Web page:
Arizona Representatives Diego Espinoza and Lorenzo Sierra have introduced a bill (HB 2049) to add Autism Spectrum Disorder to the state’s list of qualifying conditions for medical marijuana. Moms across the state are making their voices heard on this legislation.
Brandy Williams has been one of the most vocal moms when it comes to medical marijuana for autism, ABC 15 reported. She and her son Logan have been fighting for several years to get ASD added to the Arizona medical marijuana program.
“We got him on medical marijuana to get seizure control from his Epilepsy, but what we got was a lot more,” Williams said.
Erica Smith is another mom that has become vocal about wanting access to medical marijuana for her son’s autism. Her son qualifies for medical marijuana due to having other conditions that are on the qualifying conditions list.
Smith said, “The joy that it has brought to see my son smiling again and happy, I want other parents to have that opportunity.”
The autistic children that do have access to medical marijuana are not smoking or vaporizing it. They are using alternatives forms such as pastes, tinctures, and extracts.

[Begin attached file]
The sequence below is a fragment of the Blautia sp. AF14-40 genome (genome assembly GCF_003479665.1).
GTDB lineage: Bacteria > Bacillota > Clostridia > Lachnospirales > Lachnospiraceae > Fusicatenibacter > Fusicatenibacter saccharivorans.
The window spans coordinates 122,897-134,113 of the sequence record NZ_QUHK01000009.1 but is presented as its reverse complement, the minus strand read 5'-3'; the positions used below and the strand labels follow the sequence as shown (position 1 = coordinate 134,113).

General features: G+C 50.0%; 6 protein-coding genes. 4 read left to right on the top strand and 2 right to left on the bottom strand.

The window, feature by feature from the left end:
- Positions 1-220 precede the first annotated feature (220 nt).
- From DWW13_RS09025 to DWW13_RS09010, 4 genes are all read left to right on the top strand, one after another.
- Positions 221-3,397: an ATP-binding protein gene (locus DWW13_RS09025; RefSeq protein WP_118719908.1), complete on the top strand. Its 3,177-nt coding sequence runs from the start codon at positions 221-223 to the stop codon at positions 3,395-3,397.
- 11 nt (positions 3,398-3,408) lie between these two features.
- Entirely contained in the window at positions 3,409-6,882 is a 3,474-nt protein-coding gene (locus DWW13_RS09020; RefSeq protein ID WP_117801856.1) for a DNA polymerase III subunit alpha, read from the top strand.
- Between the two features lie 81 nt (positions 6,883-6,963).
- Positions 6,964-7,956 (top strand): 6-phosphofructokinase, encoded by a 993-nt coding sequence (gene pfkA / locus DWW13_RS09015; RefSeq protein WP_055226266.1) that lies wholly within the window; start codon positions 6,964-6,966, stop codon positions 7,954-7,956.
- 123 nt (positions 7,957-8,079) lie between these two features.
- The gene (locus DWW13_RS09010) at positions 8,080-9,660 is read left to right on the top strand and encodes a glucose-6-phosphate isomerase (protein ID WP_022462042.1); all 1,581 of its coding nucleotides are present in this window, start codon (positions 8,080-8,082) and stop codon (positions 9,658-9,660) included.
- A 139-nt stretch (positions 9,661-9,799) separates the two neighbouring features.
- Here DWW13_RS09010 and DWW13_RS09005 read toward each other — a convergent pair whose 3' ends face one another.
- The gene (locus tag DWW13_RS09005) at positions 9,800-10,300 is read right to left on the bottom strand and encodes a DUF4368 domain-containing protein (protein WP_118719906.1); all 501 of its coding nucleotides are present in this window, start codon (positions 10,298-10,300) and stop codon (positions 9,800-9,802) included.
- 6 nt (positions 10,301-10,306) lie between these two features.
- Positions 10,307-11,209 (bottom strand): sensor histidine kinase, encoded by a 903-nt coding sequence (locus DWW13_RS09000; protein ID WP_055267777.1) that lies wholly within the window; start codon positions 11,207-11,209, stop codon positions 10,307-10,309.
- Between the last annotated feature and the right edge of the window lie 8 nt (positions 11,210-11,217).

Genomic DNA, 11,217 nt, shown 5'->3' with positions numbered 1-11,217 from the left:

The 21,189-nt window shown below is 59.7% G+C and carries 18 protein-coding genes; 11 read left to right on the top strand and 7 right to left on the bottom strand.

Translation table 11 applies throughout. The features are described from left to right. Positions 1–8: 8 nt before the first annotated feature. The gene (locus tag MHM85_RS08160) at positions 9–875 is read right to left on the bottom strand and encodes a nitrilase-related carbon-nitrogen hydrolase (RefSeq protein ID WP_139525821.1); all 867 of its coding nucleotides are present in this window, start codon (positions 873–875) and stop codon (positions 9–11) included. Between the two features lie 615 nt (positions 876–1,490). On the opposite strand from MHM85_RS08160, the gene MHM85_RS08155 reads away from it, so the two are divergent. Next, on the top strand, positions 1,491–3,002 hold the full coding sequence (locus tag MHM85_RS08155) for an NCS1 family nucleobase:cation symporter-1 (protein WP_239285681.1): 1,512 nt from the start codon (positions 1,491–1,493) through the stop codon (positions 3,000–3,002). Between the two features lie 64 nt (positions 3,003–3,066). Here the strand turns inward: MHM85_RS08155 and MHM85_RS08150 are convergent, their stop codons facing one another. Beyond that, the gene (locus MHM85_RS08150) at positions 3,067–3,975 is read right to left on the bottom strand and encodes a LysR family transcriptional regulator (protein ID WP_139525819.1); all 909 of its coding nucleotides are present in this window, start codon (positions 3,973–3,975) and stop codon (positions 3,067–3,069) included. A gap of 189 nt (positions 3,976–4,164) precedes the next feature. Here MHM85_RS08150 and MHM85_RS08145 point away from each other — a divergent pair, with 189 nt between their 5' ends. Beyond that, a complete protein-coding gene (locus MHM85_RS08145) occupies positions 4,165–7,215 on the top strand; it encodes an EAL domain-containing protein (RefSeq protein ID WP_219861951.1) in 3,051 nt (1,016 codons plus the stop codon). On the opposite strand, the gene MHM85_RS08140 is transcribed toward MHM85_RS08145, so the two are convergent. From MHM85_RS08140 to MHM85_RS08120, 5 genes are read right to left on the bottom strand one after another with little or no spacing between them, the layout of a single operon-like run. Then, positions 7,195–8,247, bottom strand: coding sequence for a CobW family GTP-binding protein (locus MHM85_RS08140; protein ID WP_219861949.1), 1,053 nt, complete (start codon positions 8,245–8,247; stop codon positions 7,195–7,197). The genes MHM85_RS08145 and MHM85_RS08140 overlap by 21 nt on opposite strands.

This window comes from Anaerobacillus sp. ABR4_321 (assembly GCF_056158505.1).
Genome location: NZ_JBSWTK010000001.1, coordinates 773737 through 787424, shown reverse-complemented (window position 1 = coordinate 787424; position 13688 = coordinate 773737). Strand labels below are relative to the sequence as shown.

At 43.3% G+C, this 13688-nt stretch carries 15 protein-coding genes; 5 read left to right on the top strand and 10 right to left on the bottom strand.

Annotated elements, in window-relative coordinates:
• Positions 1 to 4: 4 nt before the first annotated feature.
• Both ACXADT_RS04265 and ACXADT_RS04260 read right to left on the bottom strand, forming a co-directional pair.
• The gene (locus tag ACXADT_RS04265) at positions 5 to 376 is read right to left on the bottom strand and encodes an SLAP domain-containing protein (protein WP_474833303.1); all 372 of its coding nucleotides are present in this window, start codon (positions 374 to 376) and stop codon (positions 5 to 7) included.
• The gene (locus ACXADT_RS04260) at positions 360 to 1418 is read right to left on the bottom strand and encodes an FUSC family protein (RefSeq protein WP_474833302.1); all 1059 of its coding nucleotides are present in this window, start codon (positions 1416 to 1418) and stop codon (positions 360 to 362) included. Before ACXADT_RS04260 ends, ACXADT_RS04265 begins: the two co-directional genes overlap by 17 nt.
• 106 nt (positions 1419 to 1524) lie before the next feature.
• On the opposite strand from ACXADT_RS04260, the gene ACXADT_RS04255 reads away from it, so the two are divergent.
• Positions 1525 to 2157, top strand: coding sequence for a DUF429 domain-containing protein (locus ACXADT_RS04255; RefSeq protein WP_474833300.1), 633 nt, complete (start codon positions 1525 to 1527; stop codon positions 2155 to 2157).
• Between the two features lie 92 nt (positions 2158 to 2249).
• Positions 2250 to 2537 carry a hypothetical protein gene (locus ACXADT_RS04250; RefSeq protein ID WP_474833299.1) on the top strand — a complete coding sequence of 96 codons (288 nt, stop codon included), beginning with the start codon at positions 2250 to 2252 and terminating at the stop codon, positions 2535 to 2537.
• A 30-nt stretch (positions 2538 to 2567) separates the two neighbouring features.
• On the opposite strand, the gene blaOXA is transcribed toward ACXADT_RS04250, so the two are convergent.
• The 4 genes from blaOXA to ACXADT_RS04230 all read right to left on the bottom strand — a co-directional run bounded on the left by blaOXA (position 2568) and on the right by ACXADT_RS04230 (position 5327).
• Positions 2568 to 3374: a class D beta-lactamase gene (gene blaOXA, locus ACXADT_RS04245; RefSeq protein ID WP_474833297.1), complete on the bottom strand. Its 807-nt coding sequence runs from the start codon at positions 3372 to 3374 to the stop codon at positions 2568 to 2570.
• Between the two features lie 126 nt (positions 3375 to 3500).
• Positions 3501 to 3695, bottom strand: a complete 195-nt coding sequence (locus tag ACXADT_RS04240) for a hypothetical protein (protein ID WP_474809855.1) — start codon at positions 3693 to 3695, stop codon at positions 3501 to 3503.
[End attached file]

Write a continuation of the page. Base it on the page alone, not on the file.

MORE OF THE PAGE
Williams said, “All you need is a rice-sized grain of the paste, and I mix it in with his food.”
Unfortunately, parents that have children using medical marijuana could face criminal charges or an unpleasant visit from Child Protective Services.
Williams said, “Parents need a layer of protection. We don’t need a bunch of parents having CPS called and being arrested just because they’re trying to find relief for their children.”
Some people, typically anti-cannabis folks, like to say there aren’t enough studies providing evidence that medical marijuana helps those with ASD. However, there are actually multiple studies (here are three: 1, 2, 3) showing its effectiveness. And for many parents, their children getting an improved quality of life due to medical marijuana use is enough evidence.
In 2018, the Arizona Department of Health Services along with an Arizona court denied adding ASD to the state’s program.
At this time, it’s unknown whether HB 2049 will receive a hearing. But Arizonans can easily contact their local representatives and urge them to support HB 2049.